Our planet is flooded with plastics. While nature, the climate, biodiversity, and human health suffer from the ever-increasing volumes of plastic waste, the fossil fuel industry continues to produce it and to profit from it.

This analysis reveals that the planned trade agreement between the EU and Mercosur (made up of Brazil, Argentina, Paraguay, and Uruguay) will eliminate tariffs for plastics exports from the EU to South America – including tariffs for plastic items whose trade and use are banned in the EU in order to protect the environment and human health, such as single-use plastic cutlery. This stands in stark contrast to ongoing negotiations over a Global Plastics Treaty to significantly reduce plastic production and phase out plastic pollution, as well as to EU legislation aimed at reducing plastic use and avoiding plastic waste. This planned trade agreement is a textbook case of double standards.

Fertilizers and pesticides are interdependent inputs to a destructive food production model that is contributing to catastrophic biodiversity collapse, toxic pollution, and the violation of human rights. But there is an often-overlooked dimension of the threat posed by these agrochemicals: their fossil fuel origins. Synthetic nitrogen fertilizer and pesticides are fossil fuels in another form, making them an underrecognized but significant driver of the climate crisis. Further, the close ties between agrochemicals and fossil fuels mean that industrial food production is vulnerable to the volatility inherent in oil and gas markets, as starkly illustrated by the 2022 market shocks in food, fuel, and fertilizer prices.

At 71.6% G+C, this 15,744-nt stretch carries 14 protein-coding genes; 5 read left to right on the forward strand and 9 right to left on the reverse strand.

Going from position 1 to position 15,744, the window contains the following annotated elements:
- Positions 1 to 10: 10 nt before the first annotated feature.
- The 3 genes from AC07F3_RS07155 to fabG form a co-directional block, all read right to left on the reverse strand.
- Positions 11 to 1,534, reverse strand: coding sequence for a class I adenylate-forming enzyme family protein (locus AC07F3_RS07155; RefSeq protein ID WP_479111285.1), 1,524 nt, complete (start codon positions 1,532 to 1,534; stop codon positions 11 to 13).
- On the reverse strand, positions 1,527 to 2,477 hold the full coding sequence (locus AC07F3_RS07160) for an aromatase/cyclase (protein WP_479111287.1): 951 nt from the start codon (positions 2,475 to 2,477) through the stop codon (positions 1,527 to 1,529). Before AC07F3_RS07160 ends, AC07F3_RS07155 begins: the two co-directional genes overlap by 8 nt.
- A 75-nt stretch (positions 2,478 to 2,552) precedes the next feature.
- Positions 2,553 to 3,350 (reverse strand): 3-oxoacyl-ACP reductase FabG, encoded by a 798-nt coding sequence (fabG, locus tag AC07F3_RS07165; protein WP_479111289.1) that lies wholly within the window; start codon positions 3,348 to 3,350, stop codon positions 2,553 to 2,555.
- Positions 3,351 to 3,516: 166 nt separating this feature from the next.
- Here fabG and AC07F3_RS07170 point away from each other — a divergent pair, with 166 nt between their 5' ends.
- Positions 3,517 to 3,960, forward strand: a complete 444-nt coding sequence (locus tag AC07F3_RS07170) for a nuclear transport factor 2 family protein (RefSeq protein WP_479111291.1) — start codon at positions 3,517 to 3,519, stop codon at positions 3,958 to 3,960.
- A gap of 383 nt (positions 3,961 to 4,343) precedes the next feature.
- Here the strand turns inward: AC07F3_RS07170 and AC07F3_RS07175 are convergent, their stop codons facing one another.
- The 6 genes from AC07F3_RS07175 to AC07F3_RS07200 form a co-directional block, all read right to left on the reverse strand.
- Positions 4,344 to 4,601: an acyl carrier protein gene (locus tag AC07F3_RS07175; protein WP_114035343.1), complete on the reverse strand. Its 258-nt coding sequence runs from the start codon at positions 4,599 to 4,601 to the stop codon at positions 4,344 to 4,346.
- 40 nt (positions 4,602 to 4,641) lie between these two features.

For over a decade, the fossil fuel industry has been betting on petrochemicals (namely, plastics) to maintain profits as the world moves away from oil and gas as fuels. Fossils, Fertilizers, and False Solutions exposes how fossil fuel and fossil fertilizer companies are aligning to pursue a new escape hatch: one that purports to solve the climate challenge of hydrocarbon combustion by using the hydrogen and managing the carbon. 

The fertilizer industry, and the processes it already uses to make its products, hold the keys to this new model. Largely unnoticed by media and civil society watchdogs, oil, gas, and agrochemical companies are partnering on a rapidly growing wave of new projects that would use carbon capture and storage (CCS) to produce fossil gas-based “blue” ammonia (and its “blue” hydrogen precursor), not only as a critical fertilizer input, but as a combustible fuel for transport and energy. Through such approaches, the fertilizer and fossil fuel companies seek to greenwash their polluting business, cash in on generous new subsidies for CCS, and access new markets as “clean energy companies.” 

This report begins by summarizing synthetic fertilizer market trends, describing how chemical fertilizer is tied to fossil fuels through feedstocks, examining the 2022 food and fertilizer market disruptions, and calling attention to the ecological and climate impacts of synthetic fertilizers. It then explores how the fertilizer industry and fossil fuel producers are capitalizing on the climate crisis to open new avenues for profit and production by laundering their emissions through the chemicals and agriculture sector.